Retinal Arteriolar Dilation Predicts Retinopathy in Adolescents With Type 1 Diabetes

Centre for Eye Research Australia, University of Melbourne, Melbourne, Australia.
Diabetes care (Impact Factor: 8.57). 09/2008; 31(9):1842-6. DOI: 10.2337/dc08-0189
Source: PubMed

ABSTRACT Alterations in retinal vascular caliber may reflect early subclinical microvascular dysfunction. In this study, we examined the association of retinal vascular caliber to incident retinopathy in young patients with type 1 diabetes.
This was a prospective cohort study of 645 initially retinopathy-free type 1 diabetic patients, aged 12-20 years. Participants had seven-field stereoscopic retinal photographs taken of both eyes at baseline and follow-up. Retinal vascular caliber was measured from baseline photographs using a computer-based program following a standardized protocol. Incident retinopathy was graded according to the modified Airlie House classification from follow-up photographs.
Over a median follow-up of 2.5 years, 274 participants developed retinopathy (14.8 per 100 person-years). After adjustments for age, sex, diabetes duration, glycemia, mean arterial blood pressure, BMI, and cholesterol levels, larger retinal arteriolar caliber (fourth versus first quartile) was associated with a more than threefold higher risk of retinopathy (hazard rate ratio 3.44 [95% CI 2.08-5.66]). Each SD increase in retinal arteriolar caliber was associated with a 46% increase in retinopathy risk (1.46 [1.22-1.74]). This association was stronger in female than in male participants. After similar adjustments, retinal venular caliber was not consistently associated with incident retinopathy.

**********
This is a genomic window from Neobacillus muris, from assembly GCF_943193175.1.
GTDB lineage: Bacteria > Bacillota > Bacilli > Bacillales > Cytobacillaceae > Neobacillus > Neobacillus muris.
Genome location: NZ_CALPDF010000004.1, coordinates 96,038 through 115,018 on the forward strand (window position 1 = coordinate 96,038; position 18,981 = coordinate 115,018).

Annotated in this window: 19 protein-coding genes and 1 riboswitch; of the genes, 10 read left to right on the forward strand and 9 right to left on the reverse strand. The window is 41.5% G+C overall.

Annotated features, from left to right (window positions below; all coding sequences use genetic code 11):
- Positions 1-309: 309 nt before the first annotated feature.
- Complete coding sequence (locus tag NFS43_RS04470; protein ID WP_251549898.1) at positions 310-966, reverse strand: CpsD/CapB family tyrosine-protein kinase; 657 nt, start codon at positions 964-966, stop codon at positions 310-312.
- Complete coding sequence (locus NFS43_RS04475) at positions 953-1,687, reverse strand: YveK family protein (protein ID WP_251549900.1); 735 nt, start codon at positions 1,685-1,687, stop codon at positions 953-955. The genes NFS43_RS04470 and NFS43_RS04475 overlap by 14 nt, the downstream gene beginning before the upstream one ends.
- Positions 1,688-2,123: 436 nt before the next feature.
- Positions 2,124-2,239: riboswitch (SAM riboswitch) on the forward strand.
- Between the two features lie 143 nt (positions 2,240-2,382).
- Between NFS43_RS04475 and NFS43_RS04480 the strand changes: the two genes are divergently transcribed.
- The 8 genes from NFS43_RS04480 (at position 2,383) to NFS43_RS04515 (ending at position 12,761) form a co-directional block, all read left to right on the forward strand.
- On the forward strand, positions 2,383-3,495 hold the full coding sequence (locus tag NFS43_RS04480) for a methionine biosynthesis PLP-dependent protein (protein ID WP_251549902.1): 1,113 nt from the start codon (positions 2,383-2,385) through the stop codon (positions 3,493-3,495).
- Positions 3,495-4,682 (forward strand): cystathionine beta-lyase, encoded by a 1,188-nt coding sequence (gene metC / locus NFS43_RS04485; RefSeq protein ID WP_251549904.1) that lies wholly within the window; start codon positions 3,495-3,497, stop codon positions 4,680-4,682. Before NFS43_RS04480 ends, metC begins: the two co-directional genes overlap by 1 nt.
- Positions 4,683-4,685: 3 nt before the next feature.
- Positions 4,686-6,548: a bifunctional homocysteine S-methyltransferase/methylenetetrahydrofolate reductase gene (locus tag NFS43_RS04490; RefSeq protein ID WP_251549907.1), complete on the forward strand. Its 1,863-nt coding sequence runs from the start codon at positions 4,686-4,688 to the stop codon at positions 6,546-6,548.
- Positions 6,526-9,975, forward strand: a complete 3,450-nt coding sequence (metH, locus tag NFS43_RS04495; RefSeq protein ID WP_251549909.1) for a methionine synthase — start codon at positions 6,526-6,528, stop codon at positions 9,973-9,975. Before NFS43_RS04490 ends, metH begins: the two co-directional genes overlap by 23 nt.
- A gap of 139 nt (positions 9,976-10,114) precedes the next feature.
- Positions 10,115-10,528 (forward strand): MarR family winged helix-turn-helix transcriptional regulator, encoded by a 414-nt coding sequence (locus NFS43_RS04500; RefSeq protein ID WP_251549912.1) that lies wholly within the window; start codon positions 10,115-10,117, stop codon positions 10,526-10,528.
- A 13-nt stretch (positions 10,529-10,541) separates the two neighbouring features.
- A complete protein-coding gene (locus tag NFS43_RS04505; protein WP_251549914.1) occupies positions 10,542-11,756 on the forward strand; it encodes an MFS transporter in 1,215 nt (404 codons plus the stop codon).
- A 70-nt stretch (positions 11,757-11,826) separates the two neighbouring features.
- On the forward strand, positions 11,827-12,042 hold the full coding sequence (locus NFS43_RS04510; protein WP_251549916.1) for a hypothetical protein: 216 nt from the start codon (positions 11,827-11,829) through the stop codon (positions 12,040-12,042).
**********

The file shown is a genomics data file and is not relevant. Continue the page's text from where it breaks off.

Retinal arteriolar dilatation predicts retinopathy development in young patients with type 1 diabetes. Our data suggest that arteriolar dysfunction may play a critical role in the pathogenesis of early diabetic retinopathy and that computer-based retinal vascular caliber measurements may provide additional prognostic information regarding risk of diabetes microvascular complications.

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Available from: Sophie Rogers, Jun 21, 2015
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